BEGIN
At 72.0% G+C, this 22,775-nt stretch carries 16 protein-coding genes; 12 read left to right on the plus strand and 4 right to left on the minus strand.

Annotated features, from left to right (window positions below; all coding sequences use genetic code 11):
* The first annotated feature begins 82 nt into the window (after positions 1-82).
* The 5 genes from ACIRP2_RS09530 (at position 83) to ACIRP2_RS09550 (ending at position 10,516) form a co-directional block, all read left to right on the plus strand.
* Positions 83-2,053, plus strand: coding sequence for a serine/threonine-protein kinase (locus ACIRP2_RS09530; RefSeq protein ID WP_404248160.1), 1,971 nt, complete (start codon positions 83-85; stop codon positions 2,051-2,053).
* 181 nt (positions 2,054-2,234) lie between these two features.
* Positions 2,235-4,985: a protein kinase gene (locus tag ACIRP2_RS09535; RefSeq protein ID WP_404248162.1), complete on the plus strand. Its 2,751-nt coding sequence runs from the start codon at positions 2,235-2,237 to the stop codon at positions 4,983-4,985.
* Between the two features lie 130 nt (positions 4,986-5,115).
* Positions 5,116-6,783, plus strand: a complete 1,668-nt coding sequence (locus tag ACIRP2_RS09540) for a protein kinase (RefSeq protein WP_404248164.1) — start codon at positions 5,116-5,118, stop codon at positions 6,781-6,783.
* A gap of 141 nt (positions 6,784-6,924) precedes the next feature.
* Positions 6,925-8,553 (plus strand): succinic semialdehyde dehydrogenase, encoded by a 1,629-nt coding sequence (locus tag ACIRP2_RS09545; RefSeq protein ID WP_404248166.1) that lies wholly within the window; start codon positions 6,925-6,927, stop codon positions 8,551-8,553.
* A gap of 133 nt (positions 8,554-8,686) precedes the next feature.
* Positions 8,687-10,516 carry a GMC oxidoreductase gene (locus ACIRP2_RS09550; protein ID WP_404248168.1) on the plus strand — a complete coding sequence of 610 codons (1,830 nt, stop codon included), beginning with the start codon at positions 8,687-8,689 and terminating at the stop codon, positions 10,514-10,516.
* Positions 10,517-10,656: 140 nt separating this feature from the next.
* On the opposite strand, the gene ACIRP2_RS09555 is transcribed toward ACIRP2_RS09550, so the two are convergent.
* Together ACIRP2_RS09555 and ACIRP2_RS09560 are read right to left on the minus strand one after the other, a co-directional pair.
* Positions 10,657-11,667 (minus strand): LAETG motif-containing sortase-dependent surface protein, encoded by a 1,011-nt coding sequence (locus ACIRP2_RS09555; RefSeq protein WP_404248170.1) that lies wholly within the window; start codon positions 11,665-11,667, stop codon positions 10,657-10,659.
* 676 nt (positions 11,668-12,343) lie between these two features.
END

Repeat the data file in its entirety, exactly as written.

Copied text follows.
At 72.0% G+C, this 22,775-nt stretch carries 16 protein-coding genes; 12 read left to right on the plus strand and 4 right to left on the minus strand.

Annotated features, from left to right (window positions below; all coding sequences use genetic code 11):
* The first annotated feature begins 82 nt into the window (after positions 1-82).
* The 5 genes from ACIRP2_RS09530 (at position 83) to ACIRP2_RS09550 (ending at position 10,516) form a co-directional block, all read left to right on the plus strand.
* Positions 83-2,053, plus strand: coding sequence for a serine/threonine-protein kinase (locus ACIRP2_RS09530; RefSeq protein ID WP_404248160.1), 1,971 nt, complete (start codon positions 83-85; stop codon positions 2,051-2,053).
* 181 nt (positions 2,054-2,234) lie between these two features.
* Positions 2,235-4,985: a protein kinase gene (locus tag ACIRP2_RS09535; RefSeq protein ID WP_404248162.1), complete on the plus strand. Its 2,751-nt coding sequence runs from the start codon at positions 2,235-2,237 to the stop codon at positions 4,983-4,985.
* Between the two features lie 130 nt (positions 4,986-5,115).
* Positions 5,116-6,783, plus strand: a complete 1,668-nt coding sequence (locus tag ACIRP2_RS09540) for a protein kinase (RefSeq protein WP_404248164.1) — start codon at positions 5,116-5,118, stop codon at positions 6,781-6,783.
* A gap of 141 nt (positions 6,784-6,924) precedes the next feature.
* Positions 6,925-8,553 (plus strand): succinic semialdehyde dehydrogenase, encoded by a 1,629-nt coding sequence (locus tag ACIRP2_RS09545; RefSeq protein ID WP_404248166.1) that lies wholly within the window; start codon positions 6,925-6,927, stop codon positions 8,551-8,553.
* A gap of 133 nt (positions 8,554-8,686) precedes the next feature.
* Positions 8,687-10,516 carry a GMC oxidoreductase gene (locus ACIRP2_RS09550; protein ID WP_404248168.1) on the plus strand — a complete coding sequence of 610 codons (1,830 nt, stop codon included), beginning with the start codon at positions 8,687-8,689 and terminating at the stop codon, positions 10,514-10,516.
* Positions 10,517-10,656: 140 nt separating this feature from the next.
* On the opposite strand, the gene ACIRP2_RS09555 is transcribed toward ACIRP2_RS09550, so the two are convergent.
* Together ACIRP2_RS09555 and ACIRP2_RS09560 are read right to left on the minus strand one after the other, a co-directional pair.
* Positions 10,657-11,667 (minus strand): LAETG motif-containing sortase-dependent surface protein, encoded by a 1,011-nt coding sequence (locus ACIRP2_RS09555; RefSeq protein WP_404248170.1) that lies wholly within the window; start codon positions 11,665-11,667, stop codon positions 10,657-10,659.
* 676 nt (positions 11,668-12,343) lie between these two features.